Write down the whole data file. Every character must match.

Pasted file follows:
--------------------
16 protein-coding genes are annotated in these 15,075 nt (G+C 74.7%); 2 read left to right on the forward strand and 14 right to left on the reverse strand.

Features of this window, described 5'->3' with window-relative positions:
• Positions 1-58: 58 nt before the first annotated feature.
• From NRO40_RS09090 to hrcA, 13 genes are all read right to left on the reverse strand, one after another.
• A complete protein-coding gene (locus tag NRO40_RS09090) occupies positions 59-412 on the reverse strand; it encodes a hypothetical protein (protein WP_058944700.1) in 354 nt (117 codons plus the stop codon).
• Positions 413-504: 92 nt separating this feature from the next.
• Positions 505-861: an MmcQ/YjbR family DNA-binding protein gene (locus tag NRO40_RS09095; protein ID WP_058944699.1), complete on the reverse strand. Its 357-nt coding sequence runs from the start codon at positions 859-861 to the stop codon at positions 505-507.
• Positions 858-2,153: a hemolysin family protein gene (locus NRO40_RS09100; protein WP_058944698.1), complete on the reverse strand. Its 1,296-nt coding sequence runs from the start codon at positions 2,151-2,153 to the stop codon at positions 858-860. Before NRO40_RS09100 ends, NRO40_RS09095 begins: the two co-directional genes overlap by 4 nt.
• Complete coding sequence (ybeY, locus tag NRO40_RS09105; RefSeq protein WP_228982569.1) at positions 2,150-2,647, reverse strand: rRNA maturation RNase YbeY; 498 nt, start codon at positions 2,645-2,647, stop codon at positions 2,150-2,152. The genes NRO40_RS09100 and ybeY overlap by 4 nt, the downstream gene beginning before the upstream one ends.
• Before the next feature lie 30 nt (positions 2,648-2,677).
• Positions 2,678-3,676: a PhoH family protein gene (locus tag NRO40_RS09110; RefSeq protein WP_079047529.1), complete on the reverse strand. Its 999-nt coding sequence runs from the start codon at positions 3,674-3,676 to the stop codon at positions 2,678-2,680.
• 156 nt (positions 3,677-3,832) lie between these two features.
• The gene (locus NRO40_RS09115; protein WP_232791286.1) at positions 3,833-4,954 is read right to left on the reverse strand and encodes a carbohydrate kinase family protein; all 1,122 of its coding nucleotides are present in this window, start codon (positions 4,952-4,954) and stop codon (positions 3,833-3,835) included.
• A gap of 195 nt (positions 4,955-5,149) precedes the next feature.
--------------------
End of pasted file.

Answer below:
16 protein-coding genes are annotated in these 15,075 nt (G+C 74.7%); 2 read left to right on the forward strand and 14 right to left on the reverse strand.

Features of this window, described 5'->3' with window-relative positions:
• Positions 1-58: 58 nt before the first annotated feature.
• From NRO40_RS09090 to hrcA, 13 genes are all read right to left on the reverse strand, one after another.
• A complete protein-coding gene (locus tag NRO40_RS09090) occupies positions 59-412 on the reverse strand; it encodes a hypothetical protein (protein WP_058944700.1) in 354 nt (117 codons plus the stop codon).
• Positions 413-504: 92 nt separating this feature from the next.
• Positions 505-861: an MmcQ/YjbR family DNA-binding protein gene (locus tag NRO40_RS09095; protein ID WP_058944699.1), complete on the reverse strand. Its 357-nt coding sequence runs from the start codon at positions 859-861 to the stop codon at positions 505-507.
• Positions 858-2,153: a hemolysin family protein gene (locus NRO40_RS09100; protein WP_058944698.1), complete on the reverse strand. Its 1,296-nt coding sequence runs from the start codon at positions 2,151-2,153 to the stop codon at positions 858-860. Before NRO40_RS09100 ends, NRO40_RS09095 begins: the two co-directional genes overlap by 4 nt.
• Complete coding sequence (ybeY, locus tag NRO40_RS09105; RefSeq protein WP_228982569.1) at positions 2,150-2,647, reverse strand: rRNA maturation RNase YbeY; 498 nt, start codon at positions 2,645-2,647, stop codon at positions 2,150-2,152. The genes NRO40_RS09100 and ybeY overlap by 4 nt, the downstream gene beginning before the upstream one ends.
• Before the next feature lie 30 nt (positions 2,648-2,677).
• Positions 2,678-3,676: a PhoH family protein gene (locus tag NRO40_RS09110; RefSeq protein WP_079047529.1), complete on the reverse strand. Its 999-nt coding sequence runs from the start codon at positions 3,674-3,676 to the stop codon at positions 2,678-2,680.
• 156 nt (positions 3,677-3,832) lie between these two features.
• The gene (locus NRO40_RS09115; protein WP_232791286.1) at positions 3,833-4,954 is read right to left on the reverse strand and encodes a carbohydrate kinase family protein; all 1,122 of its coding nucleotides are present in this window, start codon (positions 4,952-4,954) and stop codon (positions 3,833-3,835) included.
• A gap of 195 nt (positions 4,955-5,149) precedes the next feature.